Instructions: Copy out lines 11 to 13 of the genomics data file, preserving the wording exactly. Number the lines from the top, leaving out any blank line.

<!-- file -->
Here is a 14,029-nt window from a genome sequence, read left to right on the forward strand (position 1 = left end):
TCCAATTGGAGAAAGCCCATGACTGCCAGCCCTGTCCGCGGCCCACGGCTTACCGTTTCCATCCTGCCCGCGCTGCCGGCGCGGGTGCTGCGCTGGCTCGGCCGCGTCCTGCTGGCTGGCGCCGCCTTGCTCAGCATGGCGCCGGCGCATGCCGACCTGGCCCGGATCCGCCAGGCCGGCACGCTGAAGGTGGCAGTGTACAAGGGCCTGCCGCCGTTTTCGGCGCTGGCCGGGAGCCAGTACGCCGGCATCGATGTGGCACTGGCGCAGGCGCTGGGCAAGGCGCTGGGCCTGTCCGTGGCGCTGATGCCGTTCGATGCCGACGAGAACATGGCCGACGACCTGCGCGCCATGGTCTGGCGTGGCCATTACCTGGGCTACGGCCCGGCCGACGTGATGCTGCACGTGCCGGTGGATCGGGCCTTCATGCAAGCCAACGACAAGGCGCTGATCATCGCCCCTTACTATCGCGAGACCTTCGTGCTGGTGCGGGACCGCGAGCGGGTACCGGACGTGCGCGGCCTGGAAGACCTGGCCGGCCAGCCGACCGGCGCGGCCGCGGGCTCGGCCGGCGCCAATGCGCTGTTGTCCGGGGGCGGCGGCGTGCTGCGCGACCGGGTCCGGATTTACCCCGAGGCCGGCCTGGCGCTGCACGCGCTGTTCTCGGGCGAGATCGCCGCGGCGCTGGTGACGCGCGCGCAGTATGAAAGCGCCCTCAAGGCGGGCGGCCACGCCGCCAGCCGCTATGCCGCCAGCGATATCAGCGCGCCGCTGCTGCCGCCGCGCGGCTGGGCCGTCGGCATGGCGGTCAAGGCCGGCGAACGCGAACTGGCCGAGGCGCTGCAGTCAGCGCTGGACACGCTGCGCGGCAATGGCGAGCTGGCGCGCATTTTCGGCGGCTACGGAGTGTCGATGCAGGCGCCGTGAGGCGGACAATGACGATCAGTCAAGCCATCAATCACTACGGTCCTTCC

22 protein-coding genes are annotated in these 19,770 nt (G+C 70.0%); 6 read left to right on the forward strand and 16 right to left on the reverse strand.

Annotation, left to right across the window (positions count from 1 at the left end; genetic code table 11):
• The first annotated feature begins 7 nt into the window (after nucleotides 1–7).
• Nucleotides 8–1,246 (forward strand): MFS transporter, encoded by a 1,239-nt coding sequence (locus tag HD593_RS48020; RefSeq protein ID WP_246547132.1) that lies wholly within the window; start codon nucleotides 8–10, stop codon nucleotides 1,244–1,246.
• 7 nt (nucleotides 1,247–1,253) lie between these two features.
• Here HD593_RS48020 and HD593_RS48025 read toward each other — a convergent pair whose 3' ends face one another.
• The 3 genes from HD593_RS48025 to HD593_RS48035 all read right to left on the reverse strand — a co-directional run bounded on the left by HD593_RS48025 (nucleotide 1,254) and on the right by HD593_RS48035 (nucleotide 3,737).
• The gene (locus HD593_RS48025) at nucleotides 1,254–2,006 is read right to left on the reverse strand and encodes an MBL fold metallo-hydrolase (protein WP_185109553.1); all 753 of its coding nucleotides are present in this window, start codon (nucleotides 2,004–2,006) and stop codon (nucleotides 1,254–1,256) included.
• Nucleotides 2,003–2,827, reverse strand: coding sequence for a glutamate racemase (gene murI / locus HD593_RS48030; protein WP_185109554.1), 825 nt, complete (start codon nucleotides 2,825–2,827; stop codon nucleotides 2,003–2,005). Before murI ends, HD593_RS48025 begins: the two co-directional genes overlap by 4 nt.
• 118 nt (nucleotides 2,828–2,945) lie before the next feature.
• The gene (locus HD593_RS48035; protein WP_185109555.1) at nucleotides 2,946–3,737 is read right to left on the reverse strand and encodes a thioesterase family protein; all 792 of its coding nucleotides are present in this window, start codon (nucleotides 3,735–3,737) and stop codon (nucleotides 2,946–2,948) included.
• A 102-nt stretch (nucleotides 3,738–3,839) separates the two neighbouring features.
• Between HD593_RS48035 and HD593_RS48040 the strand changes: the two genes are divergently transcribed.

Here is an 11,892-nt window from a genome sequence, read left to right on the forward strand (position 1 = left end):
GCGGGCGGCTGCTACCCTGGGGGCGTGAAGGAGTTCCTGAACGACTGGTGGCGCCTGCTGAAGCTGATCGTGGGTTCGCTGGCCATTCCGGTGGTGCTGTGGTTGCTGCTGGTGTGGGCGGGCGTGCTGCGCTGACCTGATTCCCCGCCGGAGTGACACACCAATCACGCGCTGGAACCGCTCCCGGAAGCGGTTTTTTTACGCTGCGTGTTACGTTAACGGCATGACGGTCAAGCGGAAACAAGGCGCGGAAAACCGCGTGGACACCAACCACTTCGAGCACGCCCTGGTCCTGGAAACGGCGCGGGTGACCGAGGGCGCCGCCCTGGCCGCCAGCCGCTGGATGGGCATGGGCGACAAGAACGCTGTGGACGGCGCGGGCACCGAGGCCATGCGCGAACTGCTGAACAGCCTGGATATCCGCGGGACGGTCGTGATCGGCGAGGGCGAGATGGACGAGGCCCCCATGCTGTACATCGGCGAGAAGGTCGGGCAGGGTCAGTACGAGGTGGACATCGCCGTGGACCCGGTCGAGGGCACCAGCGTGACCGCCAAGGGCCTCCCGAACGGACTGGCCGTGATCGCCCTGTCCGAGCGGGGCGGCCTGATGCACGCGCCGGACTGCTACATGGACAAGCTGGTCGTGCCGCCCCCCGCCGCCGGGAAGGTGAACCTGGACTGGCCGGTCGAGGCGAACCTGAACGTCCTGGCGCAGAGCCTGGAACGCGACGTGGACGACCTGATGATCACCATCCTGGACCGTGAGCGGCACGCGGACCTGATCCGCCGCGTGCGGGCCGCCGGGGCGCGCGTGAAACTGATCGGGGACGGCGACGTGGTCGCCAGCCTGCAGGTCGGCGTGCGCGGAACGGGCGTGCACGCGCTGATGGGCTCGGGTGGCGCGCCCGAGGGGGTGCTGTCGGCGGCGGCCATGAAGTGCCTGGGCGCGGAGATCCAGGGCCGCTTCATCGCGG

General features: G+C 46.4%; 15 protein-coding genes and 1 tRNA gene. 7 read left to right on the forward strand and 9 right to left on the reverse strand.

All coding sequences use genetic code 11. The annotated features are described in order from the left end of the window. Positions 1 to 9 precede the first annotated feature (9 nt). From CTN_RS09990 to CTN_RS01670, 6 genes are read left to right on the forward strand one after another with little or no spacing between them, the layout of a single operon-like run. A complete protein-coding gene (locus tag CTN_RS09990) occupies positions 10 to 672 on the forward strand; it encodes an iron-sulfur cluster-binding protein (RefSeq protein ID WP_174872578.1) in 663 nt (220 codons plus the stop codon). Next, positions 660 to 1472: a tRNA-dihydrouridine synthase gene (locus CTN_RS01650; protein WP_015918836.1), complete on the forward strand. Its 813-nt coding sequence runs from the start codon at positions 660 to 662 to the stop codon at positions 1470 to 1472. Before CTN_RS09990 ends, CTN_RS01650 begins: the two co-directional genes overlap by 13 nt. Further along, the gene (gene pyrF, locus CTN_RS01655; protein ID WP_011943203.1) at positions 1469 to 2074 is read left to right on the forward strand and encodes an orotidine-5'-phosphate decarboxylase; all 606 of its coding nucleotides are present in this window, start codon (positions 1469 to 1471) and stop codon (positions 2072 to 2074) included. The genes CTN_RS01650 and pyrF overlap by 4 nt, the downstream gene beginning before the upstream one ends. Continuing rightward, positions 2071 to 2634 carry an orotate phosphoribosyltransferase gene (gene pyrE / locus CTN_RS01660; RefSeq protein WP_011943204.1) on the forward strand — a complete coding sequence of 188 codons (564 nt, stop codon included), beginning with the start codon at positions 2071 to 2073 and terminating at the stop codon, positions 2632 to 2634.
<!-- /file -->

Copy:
• Nucleotides 2,003–2,827, reverse strand: coding sequence for a glutamate racemase (gene murI / locus HD593_RS48030; protein WP_185109554.1), 825 nt, complete (start codon nucleotides 2,825–2,827; stop codon nucleotides 2,003–2,005). Before murI ends, HD593_RS48025 begins: the two co-directional genes overlap by 4 nt.
• 118 nt (nucleotides 2,828–2,945) lie before the next feature.
• The gene (locus HD593_RS48035; protein WP_185109555.1) at nucleotides 2,946–3,737 is read right to left on the reverse strand and encodes a thioesterase family protein; all 792 of its coding nucleotides are present in this window, start codon (nucleotides 3,735–3,737) and stop codon (nucleotides 2,946–2,948) included.